Auditor-General's Report on Arms Deal "Helps Clear the Air"
CAPE TOWN — Defence Minister Mosiuoa Lekota says he will forward auditor-general Shauket Fakie’s special report on SA’s controversial R30bn arms deal to cabinet for further action. Welcoming the report on Wednesday as one that "helps clear the air", he said it was significant that Fakie had found that the goalposts in the technical evaluation of the bids for the lead-in fighter trainer (Lift) had been moved. Fakie, in his report tabled on Wednesday, said among other things that there were problems with the technical evaluation of the bid for fighter trainers. The contract was ultimately awarded to British Aerospace for the Hawk aircraft.
The fact that a non-costed option was used to determine the successful bidder was a material deviation from the originally adopted value system. "This ultimately had the effect that a different bidder, at a significantly higher cost, was eventually chosen on the overall evaluation," Fakie said. Lekota would not say whether this would open the government to a legal challenge by the unsuccessful bidder, saying it would be up to cabinet to consider the consequences.
However, defence analysts — including Jakkie Cilliers of Institute for Security Studies and Helmut Heitman of Jane’s Defence Weekly — said they believed that a legal challenge was highly unlikely. On Fakie’s recommendation that a special forensic audit be conducted into the subcontracts which fell out of the original terms of reference of his probe, and which have been the subject of repeated corruption claims, Lekota said government could not be held responsible for any problems at subcontracting level.
"Correctly speaking, it is not in the arena where government can be faulted ... the prime contracts are our responsibility. With regard to subcontractors, that cannot be our responsibility." On whether he believed that government officials involved in the deal might be involved in corruption, Lekota said he had yet to see evidence that a particular individual may have acted in bad faith.
Government last year signed contracts totalling R30,3bn to modernise its defence equipment, which included the purchase of corvettes, submarines, light utility helicopters, lead-in fighter trainers and advanced light fighter aircraft. A decision to purchase maritime helicopters was deferred to a later date. The offsets in industrial participation commitments has been estimated at about R104bn, with the creation of more than 65 000 jobs.
However, Fakie said he believed the performance guarantees regarding national industrial participation (NIP) commitments might be inadequate. The guarantees were on average about 10% of the contract price. This might be inadequate to ensure delivery of the NIP commitments, and could undermine the counter-trade element of the arms deal. Referring to the corvettes, Fakie said a local company which was performing certain technological work on behalf of the SA National Defence Force — funded from a previous technology retention project — was not selected for one of the subsystems, namely the integrated management system (IMS).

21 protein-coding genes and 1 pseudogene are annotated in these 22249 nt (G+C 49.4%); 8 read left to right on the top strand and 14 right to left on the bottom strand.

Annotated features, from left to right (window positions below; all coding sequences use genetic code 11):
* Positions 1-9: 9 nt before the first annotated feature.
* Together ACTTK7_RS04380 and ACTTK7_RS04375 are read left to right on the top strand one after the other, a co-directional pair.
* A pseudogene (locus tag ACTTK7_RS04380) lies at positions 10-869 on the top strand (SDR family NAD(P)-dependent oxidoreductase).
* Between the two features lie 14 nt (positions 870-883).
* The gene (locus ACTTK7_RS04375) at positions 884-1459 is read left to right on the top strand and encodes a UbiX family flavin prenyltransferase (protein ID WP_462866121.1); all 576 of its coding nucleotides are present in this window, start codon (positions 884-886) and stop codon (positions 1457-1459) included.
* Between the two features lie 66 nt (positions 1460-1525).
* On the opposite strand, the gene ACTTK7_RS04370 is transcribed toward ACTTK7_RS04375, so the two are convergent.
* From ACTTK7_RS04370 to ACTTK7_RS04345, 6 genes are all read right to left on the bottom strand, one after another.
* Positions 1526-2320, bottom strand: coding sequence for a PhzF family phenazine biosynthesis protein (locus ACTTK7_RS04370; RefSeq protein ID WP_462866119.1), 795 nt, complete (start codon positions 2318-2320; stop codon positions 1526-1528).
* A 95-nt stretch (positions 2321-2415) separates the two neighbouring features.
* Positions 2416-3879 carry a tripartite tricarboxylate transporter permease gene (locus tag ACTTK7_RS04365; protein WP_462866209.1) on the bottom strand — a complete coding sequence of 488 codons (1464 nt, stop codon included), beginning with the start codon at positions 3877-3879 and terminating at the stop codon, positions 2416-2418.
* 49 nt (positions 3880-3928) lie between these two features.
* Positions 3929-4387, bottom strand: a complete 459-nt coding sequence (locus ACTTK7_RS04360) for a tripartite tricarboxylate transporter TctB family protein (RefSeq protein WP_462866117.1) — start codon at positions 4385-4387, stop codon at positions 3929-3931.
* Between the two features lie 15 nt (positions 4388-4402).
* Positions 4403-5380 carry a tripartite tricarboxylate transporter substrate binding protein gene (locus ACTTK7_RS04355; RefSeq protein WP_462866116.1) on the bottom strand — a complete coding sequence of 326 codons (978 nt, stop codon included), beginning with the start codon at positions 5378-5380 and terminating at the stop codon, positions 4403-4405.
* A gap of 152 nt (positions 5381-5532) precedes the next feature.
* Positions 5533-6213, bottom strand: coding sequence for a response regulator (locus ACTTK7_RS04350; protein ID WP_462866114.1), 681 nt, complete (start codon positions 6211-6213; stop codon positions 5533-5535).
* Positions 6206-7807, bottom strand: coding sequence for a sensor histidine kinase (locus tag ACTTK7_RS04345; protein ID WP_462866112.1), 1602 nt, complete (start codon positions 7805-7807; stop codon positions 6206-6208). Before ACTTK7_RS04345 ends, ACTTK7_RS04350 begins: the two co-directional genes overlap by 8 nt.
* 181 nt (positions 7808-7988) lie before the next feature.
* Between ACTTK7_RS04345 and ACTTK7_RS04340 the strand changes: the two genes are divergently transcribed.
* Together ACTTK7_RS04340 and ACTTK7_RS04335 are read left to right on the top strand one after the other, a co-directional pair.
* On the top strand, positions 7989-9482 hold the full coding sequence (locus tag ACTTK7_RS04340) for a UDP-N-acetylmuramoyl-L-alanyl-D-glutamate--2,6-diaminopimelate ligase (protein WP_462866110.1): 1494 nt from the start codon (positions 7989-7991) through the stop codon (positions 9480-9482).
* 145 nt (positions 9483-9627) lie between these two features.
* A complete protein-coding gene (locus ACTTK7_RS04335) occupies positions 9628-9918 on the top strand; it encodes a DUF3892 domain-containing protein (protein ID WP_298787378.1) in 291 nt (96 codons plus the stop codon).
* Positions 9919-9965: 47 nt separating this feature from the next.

Although the SA Navy preferred the technical protection offered by the local company, this was outweighed by the prohibitive risk-driven cost implications as determined by the prime contractor. The prime contractor, who had to accept unlimited risk for delivery, added a risk premium of about R40m to the local product, which resulted in the acceptance of the French product.Fakie said a complaint had been lodged with his office on the matter, and as the basis of determining the risk premiums did not fall within the scope of his audit, a forensic audit of the matter should be considered. His report will be discussed by Parliament’s watchdog committee on public accounts next month, during its hearings into the defence force.
The arms deal is also the subject of investigation by the Heath anti-corruption unit and the investigating directorate: serious economic offences. Pan Africanist Congress MP Patricia de Lille on Wednesday appealed to Heath to officially investigate allegations of corruption by applying for a presidential proclamation. Fakie’s audit had identified procedural problems which provided, at first sight, evidence of irregularities, she said. "All people identified in having flouted procedures must also be investigated, and forensic audits should be undertaken of their bank accounts and assets."
In particular, the head of acquisition in the department of defence, Chippy Shaik, should also be investigated, she said. According to recent newspaper reports, companies with close links to Shaik had been awarded the lion’s share of local contracts in the arms deal, although this has been denied. — Sapa
With acknowledgement to Sapa and Business Day.